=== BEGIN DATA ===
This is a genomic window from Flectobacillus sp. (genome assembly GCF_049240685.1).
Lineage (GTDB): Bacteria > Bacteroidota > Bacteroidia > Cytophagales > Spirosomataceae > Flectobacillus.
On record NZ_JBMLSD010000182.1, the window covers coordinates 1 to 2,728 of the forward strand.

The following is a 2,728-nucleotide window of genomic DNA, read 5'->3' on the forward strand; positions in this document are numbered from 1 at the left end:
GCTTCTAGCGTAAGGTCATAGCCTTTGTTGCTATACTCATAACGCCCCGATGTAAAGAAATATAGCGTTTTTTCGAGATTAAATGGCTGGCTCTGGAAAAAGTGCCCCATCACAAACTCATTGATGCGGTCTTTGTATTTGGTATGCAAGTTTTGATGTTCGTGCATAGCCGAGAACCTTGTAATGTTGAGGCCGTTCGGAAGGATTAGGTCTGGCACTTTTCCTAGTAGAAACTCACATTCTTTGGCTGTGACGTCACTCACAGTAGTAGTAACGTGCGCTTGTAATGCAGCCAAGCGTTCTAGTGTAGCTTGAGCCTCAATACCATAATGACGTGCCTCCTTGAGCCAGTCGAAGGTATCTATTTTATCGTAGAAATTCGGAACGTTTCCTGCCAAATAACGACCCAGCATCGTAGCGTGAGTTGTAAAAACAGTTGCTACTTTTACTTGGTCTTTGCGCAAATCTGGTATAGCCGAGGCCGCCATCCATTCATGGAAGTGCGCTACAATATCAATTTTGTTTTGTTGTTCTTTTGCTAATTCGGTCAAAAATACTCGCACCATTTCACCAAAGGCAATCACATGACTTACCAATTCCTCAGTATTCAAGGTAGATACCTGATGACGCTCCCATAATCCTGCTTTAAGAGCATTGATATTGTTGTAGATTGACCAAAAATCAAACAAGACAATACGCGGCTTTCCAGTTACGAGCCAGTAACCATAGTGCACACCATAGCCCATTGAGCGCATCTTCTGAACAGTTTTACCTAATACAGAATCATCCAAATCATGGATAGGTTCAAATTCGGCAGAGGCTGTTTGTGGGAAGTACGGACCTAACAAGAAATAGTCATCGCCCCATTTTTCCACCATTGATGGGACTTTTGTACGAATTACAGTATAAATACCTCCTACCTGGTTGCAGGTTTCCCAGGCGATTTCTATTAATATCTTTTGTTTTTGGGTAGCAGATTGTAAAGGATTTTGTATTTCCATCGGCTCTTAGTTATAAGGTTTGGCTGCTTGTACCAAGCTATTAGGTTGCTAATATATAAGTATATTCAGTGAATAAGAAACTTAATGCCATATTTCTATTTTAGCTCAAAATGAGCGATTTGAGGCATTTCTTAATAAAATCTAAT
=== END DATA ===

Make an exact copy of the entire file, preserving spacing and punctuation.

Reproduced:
This is a genomic window from Flectobacillus sp. (genome assembly GCF_049240685.1).
Lineage (GTDB): Bacteria > Bacteroidota > Bacteroidia > Cytophagales > Spirosomataceae > Flectobacillus.
On record NZ_JBMLSD010000182.1, the window covers coordinates 1 to 2,728 of the forward strand.

The following is a 2,728-nucleotide window of genomic DNA, read 5'->3' on the forward strand; positions in this document are numbered from 1 at the left end:
GCTTCTAGCGTAAGGTCATAGCCTTTGTTGCTATACTCATAACGCCCCGATGTAAAGAAATATAGCGTTTTTTCGAGATTAAATGGCTGGCTCTGGAAAAAGTGCCCCATCACAAACTCATTGATGCGGTCTTTGTATTTGGTATGCAAGTTTTGATGTTCGTGCATAGCCGAGAACCTTGTAATGTTGAGGCCGTTCGGAAGGATTAGGTCTGGCACTTTTCCTAGTAGAAACTCACATTCTTTGGCTGTGACGTCACTCACAGTAGTAGTAACGTGCGCTTGTAATGCAGCCAAGCGTTCTAGTGTAGCTTGAGCCTCAATACCATAATGACGTGCCTCCTTGAGCCAGTCGAAGGTATCTATTTTATCGTAGAAATTCGGAACGTTTCCTGCCAAATAACGACCCAGCATCGTAGCGTGAGTTGTAAAAACAGTTGCTACTTTTACTTGGTCTTTGCGCAAATCTGGTATAGCCGAGGCCGCCATCCATTCATGGAAGTGCGCTACAATATCAATTTTGTTTTGTTGTTCTTTTGCTAATTCGGTCAAAAATACTCGCACCATTTCACCAAAGGCAATCACATGACTTACCAATTCCTCAGTATTCAAGGTAGATACCTGATGACGCTCCCATAATCCTGCTTTAAGAGCATTGATATTGTTGTAGATTGACCAAAAATCAAACAAGACAATACGCGGCTTTCCAGTTACGAGCCAGTAACCATAGTGCACACCATAGCCCATTGAGCGCATCTTCTGAACAGTTTTACCTAATACAGAATCATCCAAATCATGGATAGGTTCAAATTCGGCAGAGGCTGTTTGTGGGAAGTACGGACCTAACAAGAAATAGTCATCGCCCCATTTTTCCACCATTGATGGGACTTTTGTACGAATTACAGTATAAATACCTCCTACCTGGTTGCAGGTTTCCCAGGCGATTTCTATTAATATCTTTTGTTTTTGGGTAGCAGATTGTAAAGGATTTTGTATTTCCATCGGCTCTTAGTTATAAGGTTTGGCTGCTTGTACCAAGCTATTAGGTTGCTAATATATAAGTATATTCAGTGAATAAGAAACTTAATGCCATATTTCTATTTTAGCTCAAAATGAGCGATTTGAGGCATTTCTTAATAAAATCTAAT